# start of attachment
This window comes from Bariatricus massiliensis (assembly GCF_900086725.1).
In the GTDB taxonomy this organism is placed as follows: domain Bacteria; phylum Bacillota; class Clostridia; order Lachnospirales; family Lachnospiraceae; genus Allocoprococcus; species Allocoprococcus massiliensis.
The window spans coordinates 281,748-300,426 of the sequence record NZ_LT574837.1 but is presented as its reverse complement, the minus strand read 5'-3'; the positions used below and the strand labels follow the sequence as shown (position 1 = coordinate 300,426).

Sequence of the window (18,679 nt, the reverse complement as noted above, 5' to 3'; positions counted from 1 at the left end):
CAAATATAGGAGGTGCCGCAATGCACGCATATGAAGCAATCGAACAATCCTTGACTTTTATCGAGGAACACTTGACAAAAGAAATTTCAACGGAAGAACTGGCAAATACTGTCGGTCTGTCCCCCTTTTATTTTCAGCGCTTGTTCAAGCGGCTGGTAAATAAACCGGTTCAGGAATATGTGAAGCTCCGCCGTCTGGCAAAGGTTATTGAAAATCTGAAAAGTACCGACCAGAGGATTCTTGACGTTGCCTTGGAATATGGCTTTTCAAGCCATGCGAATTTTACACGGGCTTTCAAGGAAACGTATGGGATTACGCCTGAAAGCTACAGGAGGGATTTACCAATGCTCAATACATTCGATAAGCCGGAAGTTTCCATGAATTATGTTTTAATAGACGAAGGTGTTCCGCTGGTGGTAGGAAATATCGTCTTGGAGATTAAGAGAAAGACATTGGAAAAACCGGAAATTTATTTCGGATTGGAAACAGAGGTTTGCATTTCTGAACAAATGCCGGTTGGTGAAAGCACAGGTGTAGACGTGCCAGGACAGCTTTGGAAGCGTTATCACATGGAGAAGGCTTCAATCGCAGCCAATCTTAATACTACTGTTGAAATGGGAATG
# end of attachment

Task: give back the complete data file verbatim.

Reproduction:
This window comes from Bariatricus massiliensis (assembly GCF_900086725.1).
In the GTDB taxonomy this organism is placed as follows: domain Bacteria; phylum Bacillota; class Clostridia; order Lachnospirales; family Lachnospiraceae; genus Allocoprococcus; species Allocoprococcus massiliensis.
The window spans coordinates 281,748-300,426 of the sequence record NZ_LT574837.1 but is presented as its reverse complement, the minus strand read 5'-3'; the positions used below and the strand labels follow the sequence as shown (position 1 = coordinate 300,426).

Sequence of the window (18,679 nt, the reverse complement as noted above, 5' to 3'; positions counted from 1 at the left end):
CAAATATAGGAGGTGCCGCAATGCACGCATATGAAGCAATCGAACAATCCTTGACTTTTATCGAGGAACACTTGACAAAAGAAATTTCAACGGAAGAACTGGCAAATACTGTCGGTCTGTCCCCCTTTTATTTTCAGCGCTTGTTCAAGCGGCTGGTAAATAAACCGGTTCAGGAATATGTGAAGCTCCGCCGTCTGGCAAAGGTTATTGAAAATCTGAAAAGTACCGACCAGAGGATTCTTGACGTTGCCTTGGAATATGGCTTTTCAAGCCATGCGAATTTTACACGGGCTTTCAAGGAAACGTATGGGATTACGCCTGAAAGCTACAGGAGGGATTTACCAATGCTCAATACATTCGATAAGCCGGAAGTTTCCATGAATTATGTTTTAATAGACGAAGGTGTTCCGCTGGTGGTAGGAAATATCGTCTTGGAGATTAAGAGAAAGACATTGGAAAAACCGGAAATTTATTTCGGATTGGAAACAGAGGTTTGCATTTCTGAACAAATGCCGGTTGGTGAAAGCACAGGTGTAGACGTGCCAGGACAGCTTTGGAAGCGTTATCACATGGAGAAGGCTTCAATCGCAGCCAATCTTAATACTACTGTTGAAATGGGAATG